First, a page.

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Darren Hayman & The Secondary Modern
Essex Arms Ralegh Long , November 4th, 2010 17:20

Essex Arms is the second in Darren Hayman's proposed trilogy of records about Essex. 2009's Pram Town got the ball rolling with its depiction of the hopes and frustrations embodied in the 'new town' of Harlow. Pram Town was a fine record, its songs brought to life by the sound of a home-grown folk-orchestra. However, it did raise some interesting questions about the relationship of Hayman's narrator to the lives of his characters. It was difficult to catch the narator's opinion of the girls in Harlow spending their days “trying to sing like Mariah." Sometimes it seemed a celebration, sometimes a critique. On one level, this ambivalence perfectly captured the duality of Hayman's subject (Harlow both as utopian social experiment and stifling concrete dormitory), but on another, it showed the inherent difficulty of depicting peoples' lives in song without recourse either to glamorization or critique. This is something of which Hayman himself is clearly well aware. In a recent interview for This is Fake DIY, he talked of his fears that reviewers would see Essex Arms as an album about '“Chav Britain"'. He continued - "there are just certain subject matters that make you wary, it makes me wary when I see middle class people write about these things."How would this pan out in the second and third records in the trilogy.

In Essex Arms, Hayman turns his attention to the wider county, and to the countryside. It opens impressively, getting straight to the point with a brooding track called 'Be Lonely', perfectly recorded in just the sort of unadorned way that one might expect of Hayman. You can hear all the gaps and spaces., and with piano and voice pushed to the fore, it's somehow reminiscent of tracks such as 'The pines' from the never-finished sixth Hefner album. Similarly, 'Be Lonely' emphasises the soulful side of Hayman's songwriting. It's intimate, honest and different to the more obvious charms of the English indiepop sound with which many would associate him. Sweeping pedal steels do justice to the idea of The Secondary Modern as an Anglicised Lambchop, and, interestingly, the further Hayman drifts toward this transatlantic sound, the keener his glances at England become. With this increase in soul comes an increase in folk; both in sound and lyrical approach. The best folk songs posit a translucent narrator – a neutral mouthpiece for the characters and stories. Writing about the countryside seems to have allowed Hayman to collapse the worlds of narrator and subject. In 'Two Tree Island' he sings from a first person aware not only of the “mud in [his] hair and clothes" but also of a widescreen mythology in which 'The Rayleigh boys' “will fuck up all of Southend" and “the Hadleigh marsh will tremble for the trains." That's a massive slice of modern English folk right there.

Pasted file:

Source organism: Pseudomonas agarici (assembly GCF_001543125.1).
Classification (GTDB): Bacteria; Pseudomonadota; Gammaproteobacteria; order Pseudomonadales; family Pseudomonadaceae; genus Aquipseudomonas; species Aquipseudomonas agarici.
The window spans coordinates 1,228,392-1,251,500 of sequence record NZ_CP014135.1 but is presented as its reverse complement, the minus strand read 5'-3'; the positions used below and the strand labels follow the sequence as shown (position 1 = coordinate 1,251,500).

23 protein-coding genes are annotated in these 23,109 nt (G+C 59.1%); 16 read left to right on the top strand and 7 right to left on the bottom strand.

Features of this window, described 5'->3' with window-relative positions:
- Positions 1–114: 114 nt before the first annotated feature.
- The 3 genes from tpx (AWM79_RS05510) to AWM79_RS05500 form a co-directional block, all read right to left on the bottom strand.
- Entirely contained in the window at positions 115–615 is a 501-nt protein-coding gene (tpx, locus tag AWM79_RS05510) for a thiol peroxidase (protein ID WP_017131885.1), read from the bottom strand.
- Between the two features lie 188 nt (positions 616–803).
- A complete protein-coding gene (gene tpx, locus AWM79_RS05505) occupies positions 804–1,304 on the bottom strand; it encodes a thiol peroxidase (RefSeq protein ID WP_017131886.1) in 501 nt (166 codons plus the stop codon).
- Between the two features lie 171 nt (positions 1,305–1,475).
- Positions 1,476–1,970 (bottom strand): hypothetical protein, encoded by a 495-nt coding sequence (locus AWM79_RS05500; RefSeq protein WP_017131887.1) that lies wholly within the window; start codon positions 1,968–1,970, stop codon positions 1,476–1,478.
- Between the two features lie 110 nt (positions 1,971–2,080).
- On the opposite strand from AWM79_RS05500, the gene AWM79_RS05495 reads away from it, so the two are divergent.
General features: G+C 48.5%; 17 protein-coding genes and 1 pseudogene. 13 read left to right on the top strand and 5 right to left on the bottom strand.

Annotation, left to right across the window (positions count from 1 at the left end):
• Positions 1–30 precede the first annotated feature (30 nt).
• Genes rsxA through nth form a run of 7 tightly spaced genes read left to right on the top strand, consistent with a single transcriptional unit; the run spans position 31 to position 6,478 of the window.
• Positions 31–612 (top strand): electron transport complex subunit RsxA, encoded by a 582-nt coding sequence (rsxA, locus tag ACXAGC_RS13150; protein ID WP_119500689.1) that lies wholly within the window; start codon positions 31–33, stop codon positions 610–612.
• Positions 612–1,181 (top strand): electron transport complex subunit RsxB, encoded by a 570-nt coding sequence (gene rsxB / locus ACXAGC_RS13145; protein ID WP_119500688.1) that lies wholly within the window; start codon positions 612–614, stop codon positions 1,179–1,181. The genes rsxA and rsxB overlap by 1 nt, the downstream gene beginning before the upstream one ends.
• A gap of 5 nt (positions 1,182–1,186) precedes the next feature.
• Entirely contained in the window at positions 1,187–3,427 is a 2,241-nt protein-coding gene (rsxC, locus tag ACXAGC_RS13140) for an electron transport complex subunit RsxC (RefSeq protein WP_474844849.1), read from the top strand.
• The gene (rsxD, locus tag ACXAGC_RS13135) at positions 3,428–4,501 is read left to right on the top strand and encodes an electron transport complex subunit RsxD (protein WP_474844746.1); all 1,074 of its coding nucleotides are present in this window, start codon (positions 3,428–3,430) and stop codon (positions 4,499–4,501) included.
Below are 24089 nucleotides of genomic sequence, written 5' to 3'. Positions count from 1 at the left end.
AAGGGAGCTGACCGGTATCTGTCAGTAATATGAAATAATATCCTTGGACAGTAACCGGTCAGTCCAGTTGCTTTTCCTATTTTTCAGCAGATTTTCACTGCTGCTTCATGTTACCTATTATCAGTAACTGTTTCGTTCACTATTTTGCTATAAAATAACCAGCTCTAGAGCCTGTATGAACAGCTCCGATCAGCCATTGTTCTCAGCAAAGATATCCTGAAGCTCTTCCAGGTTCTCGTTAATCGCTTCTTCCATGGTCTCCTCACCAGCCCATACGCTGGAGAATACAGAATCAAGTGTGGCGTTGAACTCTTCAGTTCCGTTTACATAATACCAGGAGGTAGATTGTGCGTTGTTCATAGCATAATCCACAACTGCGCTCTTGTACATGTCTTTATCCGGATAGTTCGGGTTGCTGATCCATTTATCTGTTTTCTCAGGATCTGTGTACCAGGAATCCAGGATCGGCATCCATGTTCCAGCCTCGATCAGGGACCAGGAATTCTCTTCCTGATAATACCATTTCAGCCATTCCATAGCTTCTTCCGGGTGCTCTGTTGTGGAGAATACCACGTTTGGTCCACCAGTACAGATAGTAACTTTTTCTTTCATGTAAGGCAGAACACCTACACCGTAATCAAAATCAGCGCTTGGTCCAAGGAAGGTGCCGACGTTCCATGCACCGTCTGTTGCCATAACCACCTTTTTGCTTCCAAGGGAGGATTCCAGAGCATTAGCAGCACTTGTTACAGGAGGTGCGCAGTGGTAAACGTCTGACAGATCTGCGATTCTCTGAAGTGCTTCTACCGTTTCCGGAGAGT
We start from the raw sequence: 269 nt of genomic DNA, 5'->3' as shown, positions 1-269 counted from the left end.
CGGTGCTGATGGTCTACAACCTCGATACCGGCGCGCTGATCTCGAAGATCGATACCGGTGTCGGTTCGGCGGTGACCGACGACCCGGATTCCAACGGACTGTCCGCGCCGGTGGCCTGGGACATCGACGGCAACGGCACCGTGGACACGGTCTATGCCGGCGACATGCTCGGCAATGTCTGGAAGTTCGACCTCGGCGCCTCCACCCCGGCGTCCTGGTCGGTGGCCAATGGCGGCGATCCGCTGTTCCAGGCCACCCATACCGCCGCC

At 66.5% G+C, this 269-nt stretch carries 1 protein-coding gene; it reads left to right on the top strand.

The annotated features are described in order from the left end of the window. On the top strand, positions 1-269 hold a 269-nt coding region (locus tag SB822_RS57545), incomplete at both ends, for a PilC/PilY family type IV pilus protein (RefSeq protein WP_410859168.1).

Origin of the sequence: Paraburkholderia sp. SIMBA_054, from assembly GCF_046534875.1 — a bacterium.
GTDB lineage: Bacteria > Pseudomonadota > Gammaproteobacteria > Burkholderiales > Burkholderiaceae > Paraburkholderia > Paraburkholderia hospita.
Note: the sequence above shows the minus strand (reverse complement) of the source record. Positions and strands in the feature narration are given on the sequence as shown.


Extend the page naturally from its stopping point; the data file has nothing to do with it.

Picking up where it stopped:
The album centres around 'Winter Makes You Want Me More' and 'Super Kings', in which the narrator recalls a girlfriend who used to put her high heels up on the dashboard and smoke the eponymous cigarettes. These are moving songs in their own right, but, more importantly, they perform the first part of a pincer movement, setting the scene of love and cars that is completed by the later tracks 'Drive Too Fast' and 'Plastic and Steel'. 'Drive Too Fast' tells the story of someone who does just that, is killed, and has their 'pillowcase [and] favourite coffee cup' taken as keepsakes by the narrator. Before the next track enters, we hear an echoed refrain of 'Winter Makes You Want Me More', which leads us back to the girl who smoked Super Kings and announces the extent to which, subtle though it is, this is a concept album. 'Plastic and Steel' delivers the album's emotional sucker punch, retelling the same car crash in slow motion."When your foot hit the brake / When you swerved far too late / When the glass shattered round your face / You were alive, you were alive". It's a shocking conclusion, played out against a haunting background of what sounds like synthesised oboe, and filled with arresting details, such as the snare drum that enters with the refrain "you were alive".

Essex Arms finds Hayman taking his time, slowing down in the middle of the trilogy, and somehow giving his subjects more weight. It's not easy listening, and for anyone hooked in by perky single 'Calling Out Your Name Again' it is going to be a challenge. However, if you've got a bit of patience, Essex Arms is an addictive slow-burner. Needless to say, the lyrics are first rate, even an improvement on those on Pram Town. Try “we burst the eardrums of sparrows and starlings and baby deer" or the watercolour precision of “the Coke cans fade to a pink that's almost white". And after a few spins the melodies start to seem, well, pretty perfect in their confident simplicity. Above all, it is a powerful, sustained work of imagination. This album is so deliberate, so well paced, its themes so rigorously intertwined that, despite the fact that I've never been too interested in 'story' records, I'm finding it hard to stop thinking about these islands, villages, people and cars. Perhaps, as Prefab Sprout once claimed, “some things hurt more than cars and girls". But not much more.

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